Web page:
Tuesday, April 15, 2008

Temper, temper...

There are a number of traits that the descendants of my Lake family may have inherited. Large ears that stick out, a lean frame, osteoporosis and a bad temper!

It seems to me that quite a few members of my Lake family have been mean, miserable and bad-tempered. I definitely inherited the bad temper. Don't get me mad - my wrath can be quite scathing. The good news is that I have learned over the years how to quell that anger. And most times now I stop to think before I open my mouth.
I have come to the conclusion that my great grandparents are responsible for these bad traits. My great grandfather, Herbert Lake certainly had the ears. So did his sons, Horace, Ralph, Ron and Jack. Some of my cousins inherited the Lake ears that stick out, however, thanks to surgery that family trait has been corrected!

Herbert Lake and family, Boston, Lincolnshire circa 1913.
Ron, Herbert with Kate, Muriel, Fanny with Nora, Elsie, Horace, (in front) Jack, Ralph and Frank Sidney (seated).
Having spoken with various family members it seems that Herbert Lake and his wife, Fanny Crawford were quite miserable people. They were mean and had bad tempers. My dad did not get along at all with his grandfather, Herbert. They weren't just oil & water; they were alcohol & turpentine - a bad combination with explosive possibilities.

Fanny seems to just not have been a happy person. She was never satisfied. I think this may have had to do with her early life. Fanny was born in 1879 in Boston, Lincolnshire, England. Her father, Frank Crawford had a hard time keeping a job. Every census he had a new occupation. Life was hard and money was scarce. When Fanny was 12 years old, her mother, Sarah Stainfield died. Sarah's sister, Martha Louise soon came to live with Fanny and her family.
It wasn't too long before Fanny was out running about. At the age of 17 she came home pregnant and unwed. It is likely her father and aunt/stepmother were not happy about the situation but they seemed to accept it. However, a year later, at age 18, Fanny came home pregnant and unwed a second time. This was just too much for Fanny's family. Remember, this was Victorian England in the late 1890's. The man's reputation was to be upheld at all costs. Fanny had become an embarrassment to her family; she was ruining their reputation.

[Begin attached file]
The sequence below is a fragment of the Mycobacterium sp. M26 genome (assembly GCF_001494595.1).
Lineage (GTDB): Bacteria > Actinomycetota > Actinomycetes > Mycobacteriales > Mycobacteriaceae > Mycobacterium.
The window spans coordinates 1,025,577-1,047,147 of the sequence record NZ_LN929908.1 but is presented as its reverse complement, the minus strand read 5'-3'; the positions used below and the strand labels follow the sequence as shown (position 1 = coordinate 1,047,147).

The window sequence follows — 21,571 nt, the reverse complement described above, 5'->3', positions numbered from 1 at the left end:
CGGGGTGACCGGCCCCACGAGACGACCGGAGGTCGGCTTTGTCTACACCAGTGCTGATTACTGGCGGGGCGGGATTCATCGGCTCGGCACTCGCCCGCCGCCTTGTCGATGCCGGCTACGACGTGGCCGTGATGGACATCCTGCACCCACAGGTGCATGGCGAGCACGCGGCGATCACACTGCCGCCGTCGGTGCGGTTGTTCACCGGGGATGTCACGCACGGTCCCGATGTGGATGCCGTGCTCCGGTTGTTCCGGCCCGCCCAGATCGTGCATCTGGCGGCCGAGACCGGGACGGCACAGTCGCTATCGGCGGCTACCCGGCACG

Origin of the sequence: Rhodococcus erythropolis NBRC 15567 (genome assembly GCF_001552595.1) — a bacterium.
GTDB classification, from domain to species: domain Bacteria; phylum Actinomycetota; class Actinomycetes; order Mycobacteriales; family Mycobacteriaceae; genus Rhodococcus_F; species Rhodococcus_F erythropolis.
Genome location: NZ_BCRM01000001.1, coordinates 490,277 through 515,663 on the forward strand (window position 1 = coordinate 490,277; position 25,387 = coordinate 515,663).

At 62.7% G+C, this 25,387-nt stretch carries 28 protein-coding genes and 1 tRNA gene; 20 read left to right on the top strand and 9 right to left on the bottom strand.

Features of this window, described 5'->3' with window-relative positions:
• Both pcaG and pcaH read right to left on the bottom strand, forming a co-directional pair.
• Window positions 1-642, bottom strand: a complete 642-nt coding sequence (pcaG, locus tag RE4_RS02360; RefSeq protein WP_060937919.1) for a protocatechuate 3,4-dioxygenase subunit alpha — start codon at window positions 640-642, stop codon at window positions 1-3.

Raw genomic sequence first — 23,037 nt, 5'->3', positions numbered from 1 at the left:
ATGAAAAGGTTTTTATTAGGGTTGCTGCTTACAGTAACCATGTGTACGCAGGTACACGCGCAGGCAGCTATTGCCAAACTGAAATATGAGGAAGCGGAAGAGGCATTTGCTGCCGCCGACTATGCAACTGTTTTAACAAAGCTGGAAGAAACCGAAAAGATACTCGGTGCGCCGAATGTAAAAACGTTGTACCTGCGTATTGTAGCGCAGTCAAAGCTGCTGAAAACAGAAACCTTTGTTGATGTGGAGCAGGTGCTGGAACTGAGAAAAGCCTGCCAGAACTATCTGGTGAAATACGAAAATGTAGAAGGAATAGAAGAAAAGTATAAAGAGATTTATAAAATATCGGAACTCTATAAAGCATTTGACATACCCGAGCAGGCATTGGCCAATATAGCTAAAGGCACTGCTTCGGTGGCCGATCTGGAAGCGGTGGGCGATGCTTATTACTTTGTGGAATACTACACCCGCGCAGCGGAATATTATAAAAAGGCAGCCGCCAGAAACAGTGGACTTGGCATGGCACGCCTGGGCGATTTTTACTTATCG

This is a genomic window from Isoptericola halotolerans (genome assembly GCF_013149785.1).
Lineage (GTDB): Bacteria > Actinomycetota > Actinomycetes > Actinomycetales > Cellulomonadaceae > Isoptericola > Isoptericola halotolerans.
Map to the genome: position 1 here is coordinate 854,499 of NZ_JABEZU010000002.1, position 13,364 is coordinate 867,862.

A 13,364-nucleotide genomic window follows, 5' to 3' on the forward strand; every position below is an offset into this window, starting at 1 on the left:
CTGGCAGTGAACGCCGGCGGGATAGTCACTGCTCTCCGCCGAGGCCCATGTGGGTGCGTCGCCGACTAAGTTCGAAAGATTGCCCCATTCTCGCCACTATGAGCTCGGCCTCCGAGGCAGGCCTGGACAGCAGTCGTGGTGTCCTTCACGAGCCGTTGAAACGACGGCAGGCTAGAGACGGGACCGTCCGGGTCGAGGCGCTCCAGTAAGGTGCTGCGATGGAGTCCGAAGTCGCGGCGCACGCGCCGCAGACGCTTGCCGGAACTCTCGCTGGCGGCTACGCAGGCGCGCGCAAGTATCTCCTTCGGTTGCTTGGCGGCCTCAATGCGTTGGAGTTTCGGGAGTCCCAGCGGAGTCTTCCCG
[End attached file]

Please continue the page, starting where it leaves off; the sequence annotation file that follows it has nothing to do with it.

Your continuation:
In October 1898 Fanny entered the Boston Union Workhouse. Two weeks later, her 18 month old daughter joined her. I think there are two reasons why Fanny went to the workhouse. First, she was kicked out of the house and had nowhere else to go. Secondly, the workhouse was the only place that had a hospital. So in December 1898, her second child, Frank Sidney Lake Crawford was born. In January 1899, Fanny and children were discharged from the workhouse. In March she was married to Herbert Lake.

Life at the beginning of the 20th century was pretty miserable for Fanny and Herbert. They were terribly poor and they kept on having children. Thirteen in all! When they came to Canada, Fanny still wasn't happy. My grandmother told me that (her mother-in-law) Fanny, was always moving; she was never satified with where she was living. Furthermore, she was never home. As a child, my grandfather, Ray, who was the youngest of those thirteen children, worked and lived with another family. Fanny and Herbert did not raise him.

My cousin, JG and I had an interesting conversation a few weeks ago about our Grandpa Lake (Ray). He died thirty years ago and we noticed that his children (our parents) rarely speak of Grandpa. My dad tells me they were quite poor growing up. Grandpa Lake forced him and his brother to work an acre of the farm by themselves and then he gave away all the produce to the neighbours. I think Ray had the Lake bad temper and mean disposition.

My 2nd cousin, RL's grandfather was Jack Lake. He was one of Ray's brothers. RL said his family has stories about how mean Jack was and what a bad temper he had. I think some of Ray and Jack's sisters had that mean Lake disposition as well.

I like to think that my generation of the Lake family has overcome the meanness and bad tempers. We aren't all mean and nasty! Some of us are actually quite nice. Still, I won't back down from a confrontation, however, I do know how to extend grace and walk away when need be.